The brain-injury reference was no accident. Hanes’s little brother suffered his fourth concussion while playing the sport and can no longer play under doctor’s orders. The 19-year-old from Lancaster, Calif., has developed a “Concussion Cushion” — a gel-filled helmet cover that softens the impact when two helmets collide.“My love of football drove me toward doing this,” said Hanes, a former high school team manager who has dreamed of becoming the nation’s first female college football coach. “I want football to have a future, but if things like this don’t get fixed, it won’t have a future.”Hanes and Obama will join 200 sports officials, medical experts, parent activists and young athletes Thursday for the first White House summit on sports concussions. The gathering is aimed at finding new ways to identify, treat and prevent serious head injuries, particularly in youth sports.
It’s the latest example of how the White House is attempting to leverage the president’s position to influence social normsin areas not directly under his control. Aides say the push was prompted in part by conversations that Obama had during last year’s National Football League playoffs with his press secretary, Jay Carney, who, like the president, has young children who play sports.
“The president approaches the concussions issue as a parent,” White House communications director Jennifer Palmieri said in an interview. She compared Obama’s approach to his recent focus on other issues such as sexual assault on college campuses and low-income students’ access to higher education. “A lot of change he can do is not just outside of Washington, but also outside the parameters of the government,” Palmieri said.
The Healthy Kids and Safe Sports Concussion Summit comes nearly a century after President Theodore Roosevelt summoned several Ivy League coaches and officials to the White House to warn them they had to make football less deadly. The issue of head injuries has sparked lawsuits and union organizing efforts, while prompting some parents to pull their children out of sports altogether.
NFL Commissioner Roger Goodell was invited to attend the summit, as well as representatives from the NCAA, Major League Soccer, the NFL Players Association, the U.S. Soccer Federation and medical institutions such as Children’s National Medical Center. Goodell is not expected to attend, but another NFL representative will likely come in his place.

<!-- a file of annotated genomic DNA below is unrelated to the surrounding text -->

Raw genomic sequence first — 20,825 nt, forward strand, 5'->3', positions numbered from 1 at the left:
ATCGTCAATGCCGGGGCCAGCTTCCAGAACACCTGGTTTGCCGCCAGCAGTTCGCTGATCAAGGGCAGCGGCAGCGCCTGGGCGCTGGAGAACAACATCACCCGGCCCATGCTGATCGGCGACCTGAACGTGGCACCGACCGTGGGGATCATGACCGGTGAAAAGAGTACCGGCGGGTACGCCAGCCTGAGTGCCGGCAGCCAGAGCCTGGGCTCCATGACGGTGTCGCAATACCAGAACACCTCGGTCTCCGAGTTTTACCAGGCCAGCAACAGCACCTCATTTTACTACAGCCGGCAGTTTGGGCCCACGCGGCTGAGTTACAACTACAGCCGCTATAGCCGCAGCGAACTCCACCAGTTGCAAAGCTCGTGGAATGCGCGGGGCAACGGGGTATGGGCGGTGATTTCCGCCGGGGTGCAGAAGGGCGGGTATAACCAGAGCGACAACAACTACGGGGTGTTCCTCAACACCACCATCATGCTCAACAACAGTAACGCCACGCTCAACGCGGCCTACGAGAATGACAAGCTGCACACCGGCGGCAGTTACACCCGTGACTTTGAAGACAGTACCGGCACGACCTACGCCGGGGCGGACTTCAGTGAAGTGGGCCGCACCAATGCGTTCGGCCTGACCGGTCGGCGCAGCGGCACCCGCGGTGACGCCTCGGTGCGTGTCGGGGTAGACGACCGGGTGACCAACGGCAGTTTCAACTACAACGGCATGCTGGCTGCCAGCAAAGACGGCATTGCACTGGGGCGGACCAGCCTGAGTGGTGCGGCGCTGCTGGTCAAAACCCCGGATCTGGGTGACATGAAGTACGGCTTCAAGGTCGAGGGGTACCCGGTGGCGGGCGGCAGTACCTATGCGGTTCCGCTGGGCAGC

The summit will feature an on-site training session for young soccer and football players on how to avoid head injuries — complete with drills on the South Lawn — as well as panel discussions on the latest scientific research.
This is obviously very important, for a lot of different levels of play,” said Julian Bailes, chairman of the medical advisory board for Pop Warner, the nation’s oldest youth football league. After Pop Warner banned intentional head-to-head contact three years ago, he said, head contact was reduced by about 40 percent.
Incidents involving head injuries among professional players have garnered big headlines in recent years. And in January, a federal judge declined to grant preliminary approval of a $765 million settlement between the NFL and former players, who sued over the impact of past concussions, on the grounds it might be insufficient.
But the issue has also become important for parents of young athletes in sports ranging from hockey to soccer, in part because new research suggests that younger brains are more susceptible than adult ones to repeated blows.
“It involves structural differences between the growing brain and the adult brain’s connectivity, or circuitry,” said Boston University School of Medicine professor Robert Cantu, a senior adviser to both the NFL and the NFL Players Association. “There is a lot of reason to be more concerned about repetitive injury in young people.”